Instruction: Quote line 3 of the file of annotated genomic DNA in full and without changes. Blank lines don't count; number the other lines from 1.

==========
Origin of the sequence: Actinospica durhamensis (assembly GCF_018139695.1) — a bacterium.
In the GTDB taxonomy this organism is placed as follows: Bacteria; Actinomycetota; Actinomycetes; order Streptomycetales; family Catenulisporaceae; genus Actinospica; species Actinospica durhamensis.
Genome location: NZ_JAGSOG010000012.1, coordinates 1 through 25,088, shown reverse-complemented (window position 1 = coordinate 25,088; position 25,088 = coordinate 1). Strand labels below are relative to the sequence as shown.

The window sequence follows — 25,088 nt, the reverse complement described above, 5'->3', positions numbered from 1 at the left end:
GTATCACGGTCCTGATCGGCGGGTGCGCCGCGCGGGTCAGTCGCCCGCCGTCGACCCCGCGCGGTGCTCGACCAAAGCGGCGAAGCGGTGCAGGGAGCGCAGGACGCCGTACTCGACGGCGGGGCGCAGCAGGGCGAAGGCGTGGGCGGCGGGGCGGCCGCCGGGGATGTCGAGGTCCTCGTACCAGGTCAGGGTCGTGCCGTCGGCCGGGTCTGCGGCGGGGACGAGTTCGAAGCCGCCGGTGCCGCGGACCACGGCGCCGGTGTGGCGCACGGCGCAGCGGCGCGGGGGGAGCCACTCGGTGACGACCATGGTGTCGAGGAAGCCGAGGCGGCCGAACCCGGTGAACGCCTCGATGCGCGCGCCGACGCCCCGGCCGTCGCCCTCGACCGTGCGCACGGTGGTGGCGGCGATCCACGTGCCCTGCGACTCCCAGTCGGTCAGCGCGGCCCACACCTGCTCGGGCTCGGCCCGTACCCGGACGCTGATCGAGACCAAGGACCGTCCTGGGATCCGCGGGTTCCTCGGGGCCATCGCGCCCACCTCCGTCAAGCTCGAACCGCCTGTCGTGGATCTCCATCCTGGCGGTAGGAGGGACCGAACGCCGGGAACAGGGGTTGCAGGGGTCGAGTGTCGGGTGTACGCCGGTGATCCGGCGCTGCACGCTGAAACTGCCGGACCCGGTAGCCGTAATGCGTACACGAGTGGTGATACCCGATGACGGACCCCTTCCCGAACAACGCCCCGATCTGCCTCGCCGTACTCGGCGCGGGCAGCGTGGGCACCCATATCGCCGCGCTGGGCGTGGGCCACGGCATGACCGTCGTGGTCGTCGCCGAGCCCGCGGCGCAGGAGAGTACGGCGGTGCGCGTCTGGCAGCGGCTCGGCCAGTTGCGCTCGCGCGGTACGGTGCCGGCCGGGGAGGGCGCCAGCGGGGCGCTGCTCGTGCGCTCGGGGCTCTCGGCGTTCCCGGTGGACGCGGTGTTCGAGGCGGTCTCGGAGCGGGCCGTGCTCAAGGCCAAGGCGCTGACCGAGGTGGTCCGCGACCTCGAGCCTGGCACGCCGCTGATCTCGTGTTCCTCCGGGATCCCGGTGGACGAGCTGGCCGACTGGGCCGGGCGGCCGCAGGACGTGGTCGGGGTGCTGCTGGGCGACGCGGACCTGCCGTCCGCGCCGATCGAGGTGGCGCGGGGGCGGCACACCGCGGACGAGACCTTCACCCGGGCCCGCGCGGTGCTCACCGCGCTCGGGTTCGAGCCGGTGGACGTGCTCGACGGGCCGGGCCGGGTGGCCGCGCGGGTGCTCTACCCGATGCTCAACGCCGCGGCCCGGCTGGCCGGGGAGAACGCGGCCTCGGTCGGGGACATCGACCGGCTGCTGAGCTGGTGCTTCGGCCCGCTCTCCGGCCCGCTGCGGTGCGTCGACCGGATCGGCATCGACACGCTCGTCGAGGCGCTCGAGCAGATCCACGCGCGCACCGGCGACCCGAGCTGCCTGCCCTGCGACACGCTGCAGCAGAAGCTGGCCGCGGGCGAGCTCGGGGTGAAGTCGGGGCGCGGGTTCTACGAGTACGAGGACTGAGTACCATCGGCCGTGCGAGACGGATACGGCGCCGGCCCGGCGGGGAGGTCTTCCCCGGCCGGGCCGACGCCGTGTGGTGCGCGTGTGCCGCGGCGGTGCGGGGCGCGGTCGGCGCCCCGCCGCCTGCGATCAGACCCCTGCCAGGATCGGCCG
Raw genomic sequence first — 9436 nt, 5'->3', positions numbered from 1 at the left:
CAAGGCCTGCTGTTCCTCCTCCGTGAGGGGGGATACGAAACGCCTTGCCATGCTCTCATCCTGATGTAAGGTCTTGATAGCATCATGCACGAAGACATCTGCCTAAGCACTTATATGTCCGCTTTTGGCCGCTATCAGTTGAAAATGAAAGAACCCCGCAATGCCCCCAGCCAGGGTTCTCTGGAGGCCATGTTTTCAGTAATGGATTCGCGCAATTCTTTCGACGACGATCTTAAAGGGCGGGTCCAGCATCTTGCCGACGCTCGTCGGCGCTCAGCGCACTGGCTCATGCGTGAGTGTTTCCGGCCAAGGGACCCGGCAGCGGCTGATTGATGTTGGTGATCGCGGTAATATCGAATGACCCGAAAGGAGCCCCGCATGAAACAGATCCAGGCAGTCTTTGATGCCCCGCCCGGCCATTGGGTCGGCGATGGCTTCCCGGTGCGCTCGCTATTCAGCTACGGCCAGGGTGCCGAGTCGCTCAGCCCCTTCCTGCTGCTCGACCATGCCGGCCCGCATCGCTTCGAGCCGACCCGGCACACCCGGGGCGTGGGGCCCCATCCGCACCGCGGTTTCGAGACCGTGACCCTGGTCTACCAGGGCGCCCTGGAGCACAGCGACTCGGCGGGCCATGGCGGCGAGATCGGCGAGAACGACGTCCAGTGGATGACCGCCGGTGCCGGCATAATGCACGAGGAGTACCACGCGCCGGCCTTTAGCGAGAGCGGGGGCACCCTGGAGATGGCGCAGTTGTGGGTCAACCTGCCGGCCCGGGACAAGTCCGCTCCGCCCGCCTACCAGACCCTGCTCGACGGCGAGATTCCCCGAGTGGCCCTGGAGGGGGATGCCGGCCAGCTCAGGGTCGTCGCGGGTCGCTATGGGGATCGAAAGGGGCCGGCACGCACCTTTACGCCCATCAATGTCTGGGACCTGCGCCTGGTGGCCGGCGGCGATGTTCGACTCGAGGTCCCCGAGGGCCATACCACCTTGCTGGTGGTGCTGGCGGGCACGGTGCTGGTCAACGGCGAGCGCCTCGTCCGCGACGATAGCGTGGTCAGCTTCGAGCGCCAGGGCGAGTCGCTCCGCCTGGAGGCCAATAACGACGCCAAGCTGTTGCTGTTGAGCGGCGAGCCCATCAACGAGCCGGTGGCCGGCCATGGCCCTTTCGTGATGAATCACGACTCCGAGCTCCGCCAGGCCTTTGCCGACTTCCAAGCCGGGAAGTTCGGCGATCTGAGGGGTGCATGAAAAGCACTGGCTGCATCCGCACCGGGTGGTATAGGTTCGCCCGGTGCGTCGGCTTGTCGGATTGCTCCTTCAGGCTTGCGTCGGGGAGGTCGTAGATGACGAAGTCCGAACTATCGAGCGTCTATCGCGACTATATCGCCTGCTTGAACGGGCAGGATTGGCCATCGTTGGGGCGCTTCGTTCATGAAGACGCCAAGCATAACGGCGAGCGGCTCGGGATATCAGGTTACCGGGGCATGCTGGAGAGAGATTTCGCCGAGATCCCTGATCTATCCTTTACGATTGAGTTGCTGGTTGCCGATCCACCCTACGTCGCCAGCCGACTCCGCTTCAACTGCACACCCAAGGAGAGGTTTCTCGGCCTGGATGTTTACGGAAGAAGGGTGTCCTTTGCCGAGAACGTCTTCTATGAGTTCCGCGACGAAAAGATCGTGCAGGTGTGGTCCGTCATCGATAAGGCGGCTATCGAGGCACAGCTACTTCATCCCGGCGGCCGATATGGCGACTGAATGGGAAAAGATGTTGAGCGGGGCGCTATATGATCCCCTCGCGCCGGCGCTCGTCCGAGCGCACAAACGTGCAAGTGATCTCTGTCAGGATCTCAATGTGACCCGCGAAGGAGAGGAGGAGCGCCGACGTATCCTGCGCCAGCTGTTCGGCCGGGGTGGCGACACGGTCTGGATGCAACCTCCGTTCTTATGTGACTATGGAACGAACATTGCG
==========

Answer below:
Genome location: NZ_JAGSOG010000012.1, coordinates 1 through 25,088, shown reverse-complemented (window position 1 = coordinate 25,088; position 25,088 = coordinate 1). Strand labels below are relative to the sequence as shown.